What Parents Need To Know About RSV
Bronchiolitis and RSV: The Latest Updates on the Best and Safest Ways to treat one of the most common illnesses seen in our Emergency Department
One of the most common illnesses pediaricians see is called bronchiolitis. Lots of viruses can cause bronchiolitis, but one of the most well known is RSV.
While flu always receives a lot of attention, I thought this would be a great time to talk about RSV. Of the 273 kids tested last week at Cook Children's, 78 tested positive for RSV at Cook Children's, while only two tested positive for Influenza A.
Each year, thousands of kids flood the Cook Children’s Emergency Department with bronchiolitis, and countless more are seen by their pediatrician. Children with bronchiolitis may have a stuffy nose, cough, wheezing, fever, or fast and hard breathing.
So what is bronchiolitis, you ask? It is an infection of the small airway tubes in the lungs caused by a virus. It mostly affects children under 2 years old. The small airway tubes in these young children become swollen and fill with mucus.
The viruses that cause bronchiolitis live on surfaces. Your child may touch a surface contaminated with the virus at daycare, at the park, or even at the grocery store. The best way to prevent the spread of the virus is to wash your hands. We also know that children around cigarette smoke may become sicker from the virus because their airways are already irritated, so it is best to not smoke around your child.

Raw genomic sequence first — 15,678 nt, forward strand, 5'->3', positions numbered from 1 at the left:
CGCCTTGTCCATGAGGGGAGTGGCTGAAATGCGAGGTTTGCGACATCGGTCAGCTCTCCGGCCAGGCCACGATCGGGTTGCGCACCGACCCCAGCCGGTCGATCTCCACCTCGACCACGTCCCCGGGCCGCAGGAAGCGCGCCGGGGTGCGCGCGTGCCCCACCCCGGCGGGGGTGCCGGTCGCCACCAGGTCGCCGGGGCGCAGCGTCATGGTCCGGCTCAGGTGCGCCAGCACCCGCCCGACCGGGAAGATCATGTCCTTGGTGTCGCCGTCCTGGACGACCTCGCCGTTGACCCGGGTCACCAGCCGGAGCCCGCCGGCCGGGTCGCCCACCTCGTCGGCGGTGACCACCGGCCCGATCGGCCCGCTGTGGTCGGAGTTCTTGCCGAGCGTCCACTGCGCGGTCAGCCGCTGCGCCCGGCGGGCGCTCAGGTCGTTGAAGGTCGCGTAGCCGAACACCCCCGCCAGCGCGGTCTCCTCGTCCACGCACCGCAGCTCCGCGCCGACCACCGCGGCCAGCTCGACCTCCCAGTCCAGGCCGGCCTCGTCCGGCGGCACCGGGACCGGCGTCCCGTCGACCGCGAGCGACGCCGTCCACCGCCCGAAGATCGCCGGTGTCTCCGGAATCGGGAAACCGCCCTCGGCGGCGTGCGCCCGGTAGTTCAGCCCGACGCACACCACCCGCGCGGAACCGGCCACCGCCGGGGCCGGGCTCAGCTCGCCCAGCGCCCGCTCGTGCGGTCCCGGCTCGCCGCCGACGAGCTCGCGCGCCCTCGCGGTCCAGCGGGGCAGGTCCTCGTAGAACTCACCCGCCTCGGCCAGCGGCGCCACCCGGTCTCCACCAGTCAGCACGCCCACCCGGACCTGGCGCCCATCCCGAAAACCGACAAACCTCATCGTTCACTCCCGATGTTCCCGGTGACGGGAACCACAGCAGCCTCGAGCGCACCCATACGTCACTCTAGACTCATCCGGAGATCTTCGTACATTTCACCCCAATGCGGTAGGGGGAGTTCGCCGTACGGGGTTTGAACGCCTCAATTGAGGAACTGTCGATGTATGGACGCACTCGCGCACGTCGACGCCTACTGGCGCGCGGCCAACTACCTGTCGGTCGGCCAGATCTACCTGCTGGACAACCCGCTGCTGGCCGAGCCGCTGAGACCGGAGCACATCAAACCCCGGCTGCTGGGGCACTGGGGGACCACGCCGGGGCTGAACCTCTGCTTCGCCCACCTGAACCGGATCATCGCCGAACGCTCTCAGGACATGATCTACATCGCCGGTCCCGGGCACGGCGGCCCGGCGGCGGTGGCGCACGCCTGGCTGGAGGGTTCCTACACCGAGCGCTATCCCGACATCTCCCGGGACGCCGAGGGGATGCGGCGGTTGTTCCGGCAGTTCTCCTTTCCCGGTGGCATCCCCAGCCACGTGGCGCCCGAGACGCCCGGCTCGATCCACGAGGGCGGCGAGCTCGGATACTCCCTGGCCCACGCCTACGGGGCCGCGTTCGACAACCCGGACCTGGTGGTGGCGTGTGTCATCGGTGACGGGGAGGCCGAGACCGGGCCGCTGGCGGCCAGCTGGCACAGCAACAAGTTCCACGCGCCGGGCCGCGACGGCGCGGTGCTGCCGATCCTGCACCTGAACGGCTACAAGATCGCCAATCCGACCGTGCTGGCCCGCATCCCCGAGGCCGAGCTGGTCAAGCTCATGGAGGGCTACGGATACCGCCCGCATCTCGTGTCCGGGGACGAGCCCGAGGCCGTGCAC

Bronchiolitis is a frustrating illness for parents and doctors too. Children with bronchiolitis don’t sleep well due to stuffy nose and cough causing frequent nighttime wake ups. Your child’s snot can feel like a constant faucet. Unfortunately, there isn’t much we can do as parents or doctors to make it better.
The virus has been around for many years, which has given doctors lots of time to try out different medicines to try to make it better. In the past, doctors have tried breathing treatments like albuterol, steroid medicine, cough and cold medicine, and even sometimes antibiotics. We now know that these things don’t help and can make things worse.